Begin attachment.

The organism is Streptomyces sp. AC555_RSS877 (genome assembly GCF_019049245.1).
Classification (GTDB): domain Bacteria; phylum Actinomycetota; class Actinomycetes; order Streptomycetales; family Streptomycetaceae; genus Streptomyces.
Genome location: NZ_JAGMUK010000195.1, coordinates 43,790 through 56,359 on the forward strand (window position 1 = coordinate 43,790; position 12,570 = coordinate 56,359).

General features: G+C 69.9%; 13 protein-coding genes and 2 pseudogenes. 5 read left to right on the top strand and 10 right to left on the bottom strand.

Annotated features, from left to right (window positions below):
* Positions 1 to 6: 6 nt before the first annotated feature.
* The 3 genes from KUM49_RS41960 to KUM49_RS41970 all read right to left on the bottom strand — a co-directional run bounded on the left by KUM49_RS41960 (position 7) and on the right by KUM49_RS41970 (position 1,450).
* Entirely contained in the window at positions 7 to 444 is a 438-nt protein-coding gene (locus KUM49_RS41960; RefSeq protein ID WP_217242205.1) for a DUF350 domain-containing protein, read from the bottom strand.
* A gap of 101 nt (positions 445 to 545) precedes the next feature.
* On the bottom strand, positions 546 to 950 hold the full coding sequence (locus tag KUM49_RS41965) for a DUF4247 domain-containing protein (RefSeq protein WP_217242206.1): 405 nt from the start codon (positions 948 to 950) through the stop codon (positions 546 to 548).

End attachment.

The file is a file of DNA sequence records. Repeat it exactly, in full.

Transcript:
The organism is Streptomyces sp. AC555_RSS877 (genome assembly GCF_019049245.1).
Classification (GTDB): domain Bacteria; phylum Actinomycetota; class Actinomycetes; order Streptomycetales; family Streptomycetaceae; genus Streptomyces.
Genome location: NZ_JAGMUK010000195.1, coordinates 43,790 through 56,359 on the forward strand (window position 1 = coordinate 43,790; position 12,570 = coordinate 56,359).

General features: G+C 69.9%; 13 protein-coding genes and 2 pseudogenes. 5 read left to right on the top strand and 10 right to left on the bottom strand.

Annotated features, from left to right (window positions below):
* Positions 1 to 6: 6 nt before the first annotated feature.
* The 3 genes from KUM49_RS41960 to KUM49_RS41970 all read right to left on the bottom strand — a co-directional run bounded on the left by KUM49_RS41960 (position 7) and on the right by KUM49_RS41970 (position 1,450).
* Entirely contained in the window at positions 7 to 444 is a 438-nt protein-coding gene (locus KUM49_RS41960; RefSeq protein ID WP_217242205.1) for a DUF350 domain-containing protein, read from the bottom strand.
* A gap of 101 nt (positions 445 to 545) precedes the next feature.
* On the bottom strand, positions 546 to 950 hold the full coding sequence (locus tag KUM49_RS41965) for a DUF4247 domain-containing protein (RefSeq protein WP_217242206.1): 405 nt from the start codon (positions 948 to 950) through the stop codon (positions 546 to 548).